Working as a crew member can be a dangerous job. For centuries, seafaring was considered one of the most dangerous professions in the world, and crew members still suffer severe, catastrophic injuries and fatalities as a result of their work at sea.
Some shipowners have historically tried to take advantage of injured crew members, seeking to avoid paying wages, firing them for bringing a claim, not providing proper medical care, and not paying fair compensation when crew members are injured in the line of duty.
The laws of the United States are designed to protect crew members from abusive employment practices. Under federal general maritime law, seamen are regarded as wards of the court and must be treated by shipowner-employers as they would treat children. United States maritime laws are among the most robust in the world.
Our maritime trial lawyers are based in Miami—home of many shipping and charter companies and in close proximity to two of Florida’s busiest ports, Port Miami and Port Everglades. We specialize in handling crew member matters. We have handled maritime-work cases worldwide, in countries such as Panama, the Philippines, Monaco, France, and the United Kingdom.
Crew members need protection, and they need attorneys experienced in handling crew member claims to protect their rights, secure their well-being, ensure employers treat them fairly, and to help them enforce the laws of the United States and elsewhere. Mase Seitz Briggs does that.
Our experienced maritime attorneys have handled maritime lawsuits around the globe. We can help you if you or a loved one was injured as a crew member.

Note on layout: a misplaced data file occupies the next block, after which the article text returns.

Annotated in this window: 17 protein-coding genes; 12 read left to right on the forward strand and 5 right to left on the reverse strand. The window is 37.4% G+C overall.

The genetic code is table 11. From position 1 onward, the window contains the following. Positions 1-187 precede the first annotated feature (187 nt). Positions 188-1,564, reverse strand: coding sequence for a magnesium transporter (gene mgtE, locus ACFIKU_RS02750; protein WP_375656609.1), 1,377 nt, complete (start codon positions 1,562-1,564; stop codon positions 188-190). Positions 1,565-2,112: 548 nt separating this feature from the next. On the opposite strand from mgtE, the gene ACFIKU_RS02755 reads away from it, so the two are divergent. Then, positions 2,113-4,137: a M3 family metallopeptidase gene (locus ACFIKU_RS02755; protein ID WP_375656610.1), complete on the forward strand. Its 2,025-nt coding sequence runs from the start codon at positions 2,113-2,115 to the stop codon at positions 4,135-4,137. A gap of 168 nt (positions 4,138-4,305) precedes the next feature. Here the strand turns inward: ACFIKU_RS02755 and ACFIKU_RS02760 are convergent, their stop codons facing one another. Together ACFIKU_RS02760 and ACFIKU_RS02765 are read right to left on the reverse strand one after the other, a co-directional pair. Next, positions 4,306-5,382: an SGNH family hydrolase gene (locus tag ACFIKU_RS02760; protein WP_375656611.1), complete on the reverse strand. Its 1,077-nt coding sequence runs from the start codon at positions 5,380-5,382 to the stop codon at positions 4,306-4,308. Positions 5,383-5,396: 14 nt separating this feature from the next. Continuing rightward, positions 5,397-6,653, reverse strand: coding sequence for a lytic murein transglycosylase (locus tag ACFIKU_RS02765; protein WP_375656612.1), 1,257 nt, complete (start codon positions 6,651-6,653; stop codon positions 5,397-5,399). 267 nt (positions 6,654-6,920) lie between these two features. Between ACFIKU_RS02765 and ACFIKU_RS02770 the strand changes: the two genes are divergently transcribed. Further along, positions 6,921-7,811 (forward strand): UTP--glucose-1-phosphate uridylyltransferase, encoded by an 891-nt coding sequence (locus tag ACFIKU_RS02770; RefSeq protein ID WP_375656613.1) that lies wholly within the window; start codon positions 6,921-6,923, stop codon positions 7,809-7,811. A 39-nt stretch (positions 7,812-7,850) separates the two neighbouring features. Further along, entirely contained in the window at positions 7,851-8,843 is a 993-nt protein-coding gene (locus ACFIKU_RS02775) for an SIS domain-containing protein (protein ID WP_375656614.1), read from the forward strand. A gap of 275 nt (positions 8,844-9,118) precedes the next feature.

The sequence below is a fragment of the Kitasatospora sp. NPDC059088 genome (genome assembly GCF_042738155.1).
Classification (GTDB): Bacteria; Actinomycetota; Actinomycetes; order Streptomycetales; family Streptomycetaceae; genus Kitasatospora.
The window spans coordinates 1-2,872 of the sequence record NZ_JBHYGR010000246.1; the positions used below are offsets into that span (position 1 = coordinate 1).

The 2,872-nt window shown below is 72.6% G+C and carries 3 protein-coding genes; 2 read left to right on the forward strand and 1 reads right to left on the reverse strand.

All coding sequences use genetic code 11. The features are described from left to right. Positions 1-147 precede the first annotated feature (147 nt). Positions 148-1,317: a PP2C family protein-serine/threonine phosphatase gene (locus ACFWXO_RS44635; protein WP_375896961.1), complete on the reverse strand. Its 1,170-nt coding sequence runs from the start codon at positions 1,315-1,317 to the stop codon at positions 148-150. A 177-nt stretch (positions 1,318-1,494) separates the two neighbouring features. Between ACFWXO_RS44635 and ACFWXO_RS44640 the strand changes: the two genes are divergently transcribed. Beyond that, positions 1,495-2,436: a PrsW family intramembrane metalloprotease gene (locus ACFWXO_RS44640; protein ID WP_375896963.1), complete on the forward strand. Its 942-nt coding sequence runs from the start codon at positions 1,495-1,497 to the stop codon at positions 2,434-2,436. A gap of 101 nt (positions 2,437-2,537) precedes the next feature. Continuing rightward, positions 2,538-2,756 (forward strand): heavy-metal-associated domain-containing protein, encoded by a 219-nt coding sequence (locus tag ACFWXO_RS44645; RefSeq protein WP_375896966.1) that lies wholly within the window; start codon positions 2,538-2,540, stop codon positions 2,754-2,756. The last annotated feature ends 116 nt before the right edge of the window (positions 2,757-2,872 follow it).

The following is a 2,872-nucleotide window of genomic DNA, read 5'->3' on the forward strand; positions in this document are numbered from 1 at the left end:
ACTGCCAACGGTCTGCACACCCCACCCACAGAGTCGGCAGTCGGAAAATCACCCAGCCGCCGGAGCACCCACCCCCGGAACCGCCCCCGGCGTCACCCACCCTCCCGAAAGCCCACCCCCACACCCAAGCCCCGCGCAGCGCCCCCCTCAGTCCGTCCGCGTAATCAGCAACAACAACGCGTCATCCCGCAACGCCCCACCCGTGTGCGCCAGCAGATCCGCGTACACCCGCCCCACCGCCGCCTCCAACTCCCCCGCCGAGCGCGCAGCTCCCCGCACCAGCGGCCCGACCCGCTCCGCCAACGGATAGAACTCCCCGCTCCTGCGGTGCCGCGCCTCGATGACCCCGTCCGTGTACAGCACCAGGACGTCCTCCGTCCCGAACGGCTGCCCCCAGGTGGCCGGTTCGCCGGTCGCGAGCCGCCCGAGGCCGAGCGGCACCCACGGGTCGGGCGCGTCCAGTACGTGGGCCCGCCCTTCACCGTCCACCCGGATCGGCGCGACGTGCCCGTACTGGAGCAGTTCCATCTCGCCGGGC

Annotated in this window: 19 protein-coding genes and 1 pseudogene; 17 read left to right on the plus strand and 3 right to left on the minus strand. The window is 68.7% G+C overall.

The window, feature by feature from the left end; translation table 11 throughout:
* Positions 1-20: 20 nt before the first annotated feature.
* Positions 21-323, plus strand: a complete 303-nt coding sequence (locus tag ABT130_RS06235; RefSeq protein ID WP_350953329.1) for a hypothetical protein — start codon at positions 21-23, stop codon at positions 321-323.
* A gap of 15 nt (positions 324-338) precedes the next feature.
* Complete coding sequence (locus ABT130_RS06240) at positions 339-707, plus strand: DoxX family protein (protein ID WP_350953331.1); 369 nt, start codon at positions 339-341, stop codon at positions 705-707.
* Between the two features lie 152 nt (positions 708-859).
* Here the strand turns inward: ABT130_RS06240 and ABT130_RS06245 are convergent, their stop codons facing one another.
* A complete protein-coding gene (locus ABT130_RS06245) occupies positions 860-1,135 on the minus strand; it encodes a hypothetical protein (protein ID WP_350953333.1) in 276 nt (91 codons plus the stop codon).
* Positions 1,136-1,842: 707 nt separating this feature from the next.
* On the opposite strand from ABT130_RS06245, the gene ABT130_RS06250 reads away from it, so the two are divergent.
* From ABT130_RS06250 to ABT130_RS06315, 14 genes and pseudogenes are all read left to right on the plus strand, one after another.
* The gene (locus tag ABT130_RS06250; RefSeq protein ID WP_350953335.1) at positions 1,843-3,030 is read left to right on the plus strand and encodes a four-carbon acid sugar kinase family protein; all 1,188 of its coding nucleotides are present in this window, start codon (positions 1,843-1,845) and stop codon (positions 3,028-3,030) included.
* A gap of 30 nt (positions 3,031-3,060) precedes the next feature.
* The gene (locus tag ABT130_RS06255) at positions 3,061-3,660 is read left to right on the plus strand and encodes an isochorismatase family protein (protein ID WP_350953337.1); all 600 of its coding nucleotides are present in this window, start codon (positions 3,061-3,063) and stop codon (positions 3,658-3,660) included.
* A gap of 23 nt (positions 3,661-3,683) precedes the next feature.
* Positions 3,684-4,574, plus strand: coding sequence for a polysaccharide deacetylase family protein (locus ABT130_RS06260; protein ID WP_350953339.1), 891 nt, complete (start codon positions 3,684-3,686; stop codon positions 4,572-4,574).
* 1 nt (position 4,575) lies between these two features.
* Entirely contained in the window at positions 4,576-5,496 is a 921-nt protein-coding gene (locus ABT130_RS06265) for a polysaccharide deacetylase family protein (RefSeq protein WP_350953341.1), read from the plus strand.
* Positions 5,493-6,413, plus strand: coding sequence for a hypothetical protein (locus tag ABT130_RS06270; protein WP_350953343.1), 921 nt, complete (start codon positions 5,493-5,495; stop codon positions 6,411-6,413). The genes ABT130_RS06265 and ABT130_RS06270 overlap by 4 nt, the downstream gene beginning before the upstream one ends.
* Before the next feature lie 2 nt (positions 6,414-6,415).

Under United States law, a shipowner must pay a seaman all wages in full at the end of a voyage unless the parties have agreed to other payment terms in writing.
Failure to pay as required may subject the shipowner or maritime employer to a penalty of two days’ wages for each day payment is delayed. If a shipowner establishes sufficient cause for failure to pay, then no penalty wages are owed.
If you have worked as a crew member and not been paid what you are owed for your work, you may be entitled to recover not only your wages but also two days’ penalty wages for each day of nonpayment. Mase Seitz Briggs has broad experience handling wage claims, and our maritime trial attorneys in Miami, Florida, can help you determine whether you are owed wages and, if so, whether you are also entitled to penalty wages and other damages for nonpayment.
Under U.S. law, a seaman injured on the job has the right to bring a claim against his or her employer for personal injury suffered during the course of their employment.
It is unlawful for a shipowner or maritime employer to blacklist or otherwise retaliate against a crew member for making a personal injury claim, including threatening to terminate them. Doing so subjects maritime employers to a separate and independent claim for retaliatory discharge or blacklisting. Compensatory and punitive damages are recoverable if such a claim is proven.
Mase Seitz Briggs has decades of experience specializing in maritime law and handling crew member cases and claims. We know how to get you the compensation you deserve.
If you are a crew member and have suffered an injury, have not been paid what you are owed, or have otherwise not been treated properly, call us today for a free consultation.